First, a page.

Understanding Feto-Placental Vasculature

Proper vascular development of the human placenta is crucial for meeting the metabolic needs of the developing fetus during pregnancy. Maternal environmental stressors such as malnutrition disrupt the elaboration of the feto-placental vasculature that, in turn, impacts on placental function and results in reduced fetal growth. The ramifications of this are not only on short-term foetal health but also on long-term health outcomes. Indeed, distortion in placental shape and size strongly associate with later adult health outcomes such as cardiovascular disease, obesity and cancer.

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Micro-CT of re-regeneration in lizard tails

Re-regeneration to reduce adverse effects associated with tail loss

Caudal autotomy, the ability to drop and regenerate a portion of the tail, is a widely used anti-predation strategy in many lizard species. Intra-vertebral autotomy planes within a series of the lizard’s caudal vertebrae allow individuals to autotomise a portion of their tail to escape a threat, such as a predator’s grasp. Once autotomised, the tail regenerates with a rigid cartilage rod in place of the original bony vertebrae. Although an effective anti-predation strategy, it has both short and long-term costs to the individual associated with physical tail loss, as well as the energy required for regeneration. Additionally, a regenerated tail lacks autotomy planes, where subsequent autotomy events having to at a more proximal position at a caudal vertebra with an intact autotomy plane.

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Detecting atherothrombosis using targeted MRI

Cardiovascular disease (CVD) is responsible for more than a quarter of all deaths in Australia and remains the global leading cause of death accounting for 17.9 million deaths per year. Of all CVDs, stroke and coronary artery disease account for the majority of deaths. A common underlying cause in these conditions in atherosclerosis, characterised by the build-up of abnormal deposits inside the arteries. Atherosclerotic plaques can rupture and cause thrombosis, or blood clots, resulting in stroke and myocardial infarction. Diagnostic strategies for the detection of thrombi are currently invasive and may not be sensitive to early biomarkers such as localised coagulation and inflammation.

A/Prof Ta, of Griffith University, has teamed up with researchers across Australia and internationally to develop a new form of MRI contrast agent. These ultra-small dual positive and negative contrast iron oxide nanoparticles (DCIONs) provide both T1-positive and T2-negative contrast effects, overcoming the limitations of single modality contrast agents. This duality is particularly important for imaging intravascular thromboses, as current single-contrast nanoparticles results in a black dye against a black artery. Further, the DCIONs are monodisperse, water-soluble, and biocompatible, of critical importance to biomedical applications.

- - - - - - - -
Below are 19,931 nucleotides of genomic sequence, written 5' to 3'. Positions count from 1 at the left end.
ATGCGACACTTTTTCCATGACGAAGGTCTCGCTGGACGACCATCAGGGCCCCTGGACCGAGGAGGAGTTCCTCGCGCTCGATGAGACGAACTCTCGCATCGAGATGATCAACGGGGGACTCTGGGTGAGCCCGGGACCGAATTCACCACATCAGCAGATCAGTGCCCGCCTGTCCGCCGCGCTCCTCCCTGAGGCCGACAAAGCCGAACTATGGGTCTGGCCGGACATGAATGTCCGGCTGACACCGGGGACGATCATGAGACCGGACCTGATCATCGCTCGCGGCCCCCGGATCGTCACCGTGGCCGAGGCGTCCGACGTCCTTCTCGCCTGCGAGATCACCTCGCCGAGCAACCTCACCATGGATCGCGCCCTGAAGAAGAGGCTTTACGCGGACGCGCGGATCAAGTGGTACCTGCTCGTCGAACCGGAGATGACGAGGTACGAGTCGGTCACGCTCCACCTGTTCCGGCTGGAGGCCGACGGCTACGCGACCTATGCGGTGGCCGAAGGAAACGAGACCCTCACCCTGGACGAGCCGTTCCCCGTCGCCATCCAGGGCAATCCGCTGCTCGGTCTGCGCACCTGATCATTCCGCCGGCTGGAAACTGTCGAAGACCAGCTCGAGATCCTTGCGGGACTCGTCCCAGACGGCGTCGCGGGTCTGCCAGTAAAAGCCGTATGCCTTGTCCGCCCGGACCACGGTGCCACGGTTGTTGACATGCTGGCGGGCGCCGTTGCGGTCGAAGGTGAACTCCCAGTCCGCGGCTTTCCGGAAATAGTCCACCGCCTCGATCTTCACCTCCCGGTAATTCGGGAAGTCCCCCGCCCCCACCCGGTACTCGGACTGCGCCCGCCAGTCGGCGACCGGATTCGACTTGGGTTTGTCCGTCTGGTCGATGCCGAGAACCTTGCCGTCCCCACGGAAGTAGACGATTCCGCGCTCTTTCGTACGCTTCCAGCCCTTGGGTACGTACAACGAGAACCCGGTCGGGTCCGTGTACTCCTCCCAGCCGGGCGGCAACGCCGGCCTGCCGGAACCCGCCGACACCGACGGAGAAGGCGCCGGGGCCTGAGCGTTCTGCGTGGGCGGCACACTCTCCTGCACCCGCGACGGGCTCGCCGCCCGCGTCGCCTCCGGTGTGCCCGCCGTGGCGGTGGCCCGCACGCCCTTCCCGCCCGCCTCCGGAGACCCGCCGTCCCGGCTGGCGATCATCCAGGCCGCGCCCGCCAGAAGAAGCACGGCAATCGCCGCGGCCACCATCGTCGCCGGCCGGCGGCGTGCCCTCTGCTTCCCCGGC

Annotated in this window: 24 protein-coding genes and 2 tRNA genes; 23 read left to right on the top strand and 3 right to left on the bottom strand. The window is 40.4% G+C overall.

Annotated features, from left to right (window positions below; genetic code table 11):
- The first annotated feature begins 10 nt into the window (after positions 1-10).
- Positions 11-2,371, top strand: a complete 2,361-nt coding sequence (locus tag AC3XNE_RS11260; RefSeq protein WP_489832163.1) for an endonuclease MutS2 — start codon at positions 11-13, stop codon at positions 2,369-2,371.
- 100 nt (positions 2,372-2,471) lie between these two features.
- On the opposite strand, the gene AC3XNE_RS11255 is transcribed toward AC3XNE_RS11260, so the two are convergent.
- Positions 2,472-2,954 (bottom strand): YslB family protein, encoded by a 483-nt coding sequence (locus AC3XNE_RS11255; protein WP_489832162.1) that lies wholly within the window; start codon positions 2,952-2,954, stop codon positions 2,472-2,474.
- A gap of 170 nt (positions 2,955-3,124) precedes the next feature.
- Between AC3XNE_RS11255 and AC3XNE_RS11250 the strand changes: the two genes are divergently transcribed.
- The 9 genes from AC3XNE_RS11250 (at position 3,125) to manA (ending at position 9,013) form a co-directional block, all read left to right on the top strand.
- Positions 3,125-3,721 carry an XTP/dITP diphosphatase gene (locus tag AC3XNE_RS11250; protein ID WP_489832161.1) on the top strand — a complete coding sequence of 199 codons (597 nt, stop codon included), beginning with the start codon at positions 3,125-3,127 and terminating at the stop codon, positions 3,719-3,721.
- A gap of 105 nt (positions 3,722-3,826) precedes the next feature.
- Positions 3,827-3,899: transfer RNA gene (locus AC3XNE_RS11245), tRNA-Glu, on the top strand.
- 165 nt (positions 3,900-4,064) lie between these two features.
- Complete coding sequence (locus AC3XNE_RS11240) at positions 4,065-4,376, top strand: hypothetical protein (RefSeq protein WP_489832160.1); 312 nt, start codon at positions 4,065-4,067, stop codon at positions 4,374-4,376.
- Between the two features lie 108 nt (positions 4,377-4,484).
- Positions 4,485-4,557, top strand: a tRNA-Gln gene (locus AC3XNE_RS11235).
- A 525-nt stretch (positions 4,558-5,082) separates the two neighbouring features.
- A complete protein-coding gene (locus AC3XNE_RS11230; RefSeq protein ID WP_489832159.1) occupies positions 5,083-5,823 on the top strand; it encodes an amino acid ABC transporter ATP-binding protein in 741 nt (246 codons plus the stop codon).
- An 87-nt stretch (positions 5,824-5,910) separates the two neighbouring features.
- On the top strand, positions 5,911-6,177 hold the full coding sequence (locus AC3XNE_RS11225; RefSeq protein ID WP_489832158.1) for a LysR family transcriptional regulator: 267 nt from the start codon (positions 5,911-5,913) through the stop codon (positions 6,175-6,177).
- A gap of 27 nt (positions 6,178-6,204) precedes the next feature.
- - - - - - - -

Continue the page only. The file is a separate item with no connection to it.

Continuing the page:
In-vivo MRI of carotid artery thrombus (green arrows) detection after injection with a conjugated DCION. Image from Ta et al 2017.

Using non-invasive MRI at the NIF QLD Node, the application of a DCION conjugated to an enzyme found in activated platelets demonstrated accurate and sensitive detection of intravascular thrombosis. Work is continuing to further optimise the early detection of thrombi, expected to allow for earlier and more effective preventative treatments and improved clinical outcomes for patients at risk of stroke and myocardial infarction.

A/Prof Ta is enthusiastic about the future applications of DCIONs beyond thrombosis diagnoses, stating that “these nanoparticles have the potential to replace traditional gadolinium-based contrast agents due to their stronger T1 contrast effect. Existing alternatives cannot do what these nanoparticles can.”

If you have any concerns about heart disease or atherosclerosis, please talk to your GP and check this website.

Stent-electrode array for cortical neural activity

Minimally invasive endovascular stent-electrode array for high-fidelity, chronic recordings of cortical neural activity